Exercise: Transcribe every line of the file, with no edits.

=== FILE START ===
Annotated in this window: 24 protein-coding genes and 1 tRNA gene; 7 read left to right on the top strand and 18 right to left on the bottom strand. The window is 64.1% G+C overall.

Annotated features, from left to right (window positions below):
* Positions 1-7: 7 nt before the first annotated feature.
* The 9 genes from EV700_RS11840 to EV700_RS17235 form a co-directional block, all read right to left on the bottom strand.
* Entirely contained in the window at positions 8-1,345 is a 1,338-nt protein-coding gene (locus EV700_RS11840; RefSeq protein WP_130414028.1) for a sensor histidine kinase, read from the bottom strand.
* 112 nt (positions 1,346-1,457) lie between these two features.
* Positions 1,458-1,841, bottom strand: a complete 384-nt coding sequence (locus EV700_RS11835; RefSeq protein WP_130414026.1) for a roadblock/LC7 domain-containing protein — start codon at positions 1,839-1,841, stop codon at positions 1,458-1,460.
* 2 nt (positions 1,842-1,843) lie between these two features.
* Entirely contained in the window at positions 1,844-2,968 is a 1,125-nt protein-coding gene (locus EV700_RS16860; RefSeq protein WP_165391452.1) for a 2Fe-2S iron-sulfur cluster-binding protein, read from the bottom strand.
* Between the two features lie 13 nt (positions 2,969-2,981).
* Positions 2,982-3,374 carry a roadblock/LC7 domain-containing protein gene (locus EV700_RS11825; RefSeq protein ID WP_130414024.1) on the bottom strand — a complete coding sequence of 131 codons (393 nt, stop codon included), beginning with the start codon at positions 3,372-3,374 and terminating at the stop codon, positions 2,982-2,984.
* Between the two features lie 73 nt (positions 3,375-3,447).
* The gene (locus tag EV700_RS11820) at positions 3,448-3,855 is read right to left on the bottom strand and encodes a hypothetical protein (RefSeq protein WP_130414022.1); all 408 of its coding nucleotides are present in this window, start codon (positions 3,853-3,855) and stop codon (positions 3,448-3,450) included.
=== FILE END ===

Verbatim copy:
Annotated in this window: 24 protein-coding genes and 1 tRNA gene; 7 read left to right on the top strand and 18 right to left on the bottom strand. The window is 64.1% G+C overall.

Annotated features, from left to right (window positions below):
* Positions 1-7: 7 nt before the first annotated feature.
* The 9 genes from EV700_RS11840 to EV700_RS17235 form a co-directional block, all read right to left on the bottom strand.
* Entirely contained in the window at positions 8-1,345 is a 1,338-nt protein-coding gene (locus EV700_RS11840; RefSeq protein WP_130414028.1) for a sensor histidine kinase, read from the bottom strand.
* 112 nt (positions 1,346-1,457) lie between these two features.
* Positions 1,458-1,841, bottom strand: a complete 384-nt coding sequence (locus EV700_RS11835; RefSeq protein WP_130414026.1) for a roadblock/LC7 domain-containing protein — start codon at positions 1,839-1,841, stop codon at positions 1,458-1,460.
* 2 nt (positions 1,842-1,843) lie between these two features.
* Entirely contained in the window at positions 1,844-2,968 is a 1,125-nt protein-coding gene (locus EV700_RS16860; RefSeq protein WP_165391452.1) for a 2Fe-2S iron-sulfur cluster-binding protein, read from the bottom strand.
* Between the two features lie 13 nt (positions 2,969-2,981).
* Positions 2,982-3,374 carry a roadblock/LC7 domain-containing protein gene (locus EV700_RS11825; RefSeq protein ID WP_130414024.1) on the bottom strand — a complete coding sequence of 131 codons (393 nt, stop codon included), beginning with the start codon at positions 3,372-3,374 and terminating at the stop codon, positions 2,982-2,984.
* Between the two features lie 73 nt (positions 3,375-3,447).
* The gene (locus tag EV700_RS11820) at positions 3,448-3,855 is read right to left on the bottom strand and encodes a hypothetical protein (RefSeq protein WP_130414022.1); all 408 of its coding nucleotides are present in this window, start codon (positions 3,853-3,855) and stop codon (positions 3,448-3,450) included.